Across the 12 battleground states the monthly poll surveys, 47% of likely voters said they agreed with the statement that private equity firms “care only about profits and short-term gains for investors. When they come in, workers get laid off, benefits disappear and pensions are cut. Investors walk off with big returns, and working folks get stuck holding the bag.”The Obama Campaign, rightly in my view, went after Mitt Romney's core message. Much like George W. Bush went right at John Kerry's war record as his central national security strength. But unlike Bush '04, which also faced a pundit backlash, the Obama Campaign quit delivering the message. Rove's operation kept it up and sustained it day after day after day, preferring to take the heat from the press. They didn't give a shit about that or the the bashing the swiftboat campaign took from republicans like John McCain. They stuck with it because they knew it would amp up their base and drive a wedge between Kerry and low information voters.
By contrast, 38% agreed that “private investment and equity firms help the American economy grow. They launch new companies and rebuild existing ones, including some of the biggest employers in America. Their work has created millions of jobs, and will help drive America’s recovery.”
That 9-percentage-point margin swelled to 16 percentage points in Ohio, where Obama campaign aides hope that attacks against Romney’s record in private equity will prove potent. The argument carried somewhat less weight in Florida, and was even less useful in Colorado and Virginia, two states where economic conditions are better and Democrats are more likely to be college-educated, white-collar professionals than blue-collar workers. In those latter two states, the two statements drew roughly even levels of support.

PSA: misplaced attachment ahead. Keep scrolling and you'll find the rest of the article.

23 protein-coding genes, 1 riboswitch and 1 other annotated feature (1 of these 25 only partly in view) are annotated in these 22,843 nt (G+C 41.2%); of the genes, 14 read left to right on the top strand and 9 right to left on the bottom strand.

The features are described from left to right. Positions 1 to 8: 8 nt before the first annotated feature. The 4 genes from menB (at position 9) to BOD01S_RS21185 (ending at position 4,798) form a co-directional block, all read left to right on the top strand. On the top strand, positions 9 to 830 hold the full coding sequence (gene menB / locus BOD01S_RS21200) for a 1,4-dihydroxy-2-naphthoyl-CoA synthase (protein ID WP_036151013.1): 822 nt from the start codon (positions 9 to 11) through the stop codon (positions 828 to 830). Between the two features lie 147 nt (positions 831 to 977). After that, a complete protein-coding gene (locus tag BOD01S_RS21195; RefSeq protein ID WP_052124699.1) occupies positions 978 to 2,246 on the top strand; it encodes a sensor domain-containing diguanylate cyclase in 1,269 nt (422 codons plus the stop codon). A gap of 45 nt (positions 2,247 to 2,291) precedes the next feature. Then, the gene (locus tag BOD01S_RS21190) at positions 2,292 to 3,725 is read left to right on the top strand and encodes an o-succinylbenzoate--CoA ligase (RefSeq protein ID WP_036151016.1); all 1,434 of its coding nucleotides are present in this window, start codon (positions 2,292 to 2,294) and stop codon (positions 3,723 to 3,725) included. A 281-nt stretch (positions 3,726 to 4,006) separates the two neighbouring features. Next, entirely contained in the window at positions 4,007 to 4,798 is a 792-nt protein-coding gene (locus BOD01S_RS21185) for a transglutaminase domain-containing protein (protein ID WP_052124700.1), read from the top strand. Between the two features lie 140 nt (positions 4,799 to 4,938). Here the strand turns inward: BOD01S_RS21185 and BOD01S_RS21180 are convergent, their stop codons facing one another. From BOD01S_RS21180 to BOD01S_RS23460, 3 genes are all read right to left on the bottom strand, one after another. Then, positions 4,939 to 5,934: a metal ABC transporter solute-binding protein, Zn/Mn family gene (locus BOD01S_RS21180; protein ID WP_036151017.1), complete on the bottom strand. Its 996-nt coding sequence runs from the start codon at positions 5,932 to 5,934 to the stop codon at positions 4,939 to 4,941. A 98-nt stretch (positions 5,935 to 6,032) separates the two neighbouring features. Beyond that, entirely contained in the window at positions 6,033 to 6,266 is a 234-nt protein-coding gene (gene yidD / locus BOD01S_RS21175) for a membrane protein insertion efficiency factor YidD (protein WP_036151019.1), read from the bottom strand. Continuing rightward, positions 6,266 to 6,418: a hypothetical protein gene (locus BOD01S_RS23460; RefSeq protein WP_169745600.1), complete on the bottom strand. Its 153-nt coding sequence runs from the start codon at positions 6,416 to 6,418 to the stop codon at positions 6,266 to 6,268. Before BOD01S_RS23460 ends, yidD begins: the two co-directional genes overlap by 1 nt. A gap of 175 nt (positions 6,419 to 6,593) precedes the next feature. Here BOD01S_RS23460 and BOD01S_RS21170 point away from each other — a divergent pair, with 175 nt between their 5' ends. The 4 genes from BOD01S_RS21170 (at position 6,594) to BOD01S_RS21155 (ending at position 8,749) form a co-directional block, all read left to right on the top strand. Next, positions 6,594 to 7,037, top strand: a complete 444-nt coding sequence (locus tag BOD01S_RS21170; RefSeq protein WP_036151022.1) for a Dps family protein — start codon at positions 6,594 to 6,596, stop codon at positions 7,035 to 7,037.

Last month, Newark, N.J., Mayor Cory Booker said in a television interview that he thought the attacks were "nauseating" and "a distraction from the real issues” – a sound bite that soon appeared in a pro-Romney ad. Obama defended the attacks during a news conference after the NATO summit in Chicago, but the issue kicked up again when former President Clinton recently referred to Romney’s business record as “sterling.”I know my good friend Mets102 thinks this election can be won by throwing the laundry list of legislation at the electorate, but without significant improvement in the big issues, which are housing and unemployment, that's just pissing in the ocean. If this were a Reagan '84 election, we'd be seeing indications of it now, just five months out. We're not. This is going to be much more like 2004.
But for all that, the attack on Romney’s record at Bain has “the hallmarks of a classic wedge issue for the president,” Purple Poll analysts wrote. “It consolidates Democrats (64% to 22%) and has a plurality of support among independents (48% to 38%).”
Here's the thing to remember: With the incumbent under 50%, all the challenger needs to do is be an acceptable alternative.
The voters aren't happy because the times suck. The impulse, the gut feeling, it to naturally vote against the incumbent. With a tsunami of negative ads on the way this fall, that sentiment is going to be whipped up to a fever pitch. Add in the fact that we've seen in Wisconsin recall that unlimited money beats GOTV, and you've got a recipe for a decisive defeat. This election can't be a referendum. It has to be a clear, unmistakeable choice.
The Obama Campaign's job is to make that choice easy: by making Mitt Romney unacceptable, if not toxic. The way to do that is not simply to point out that he was a mediocre governor, but to make it known that he is actively and diligently hostile to people who aren't rich. Good and Evil. That's what the choice should be.
So, Mr. Messina, stop being led around the nose by all your friends who live inside the Beltway. Or else, step aside and bring in some fresh blood.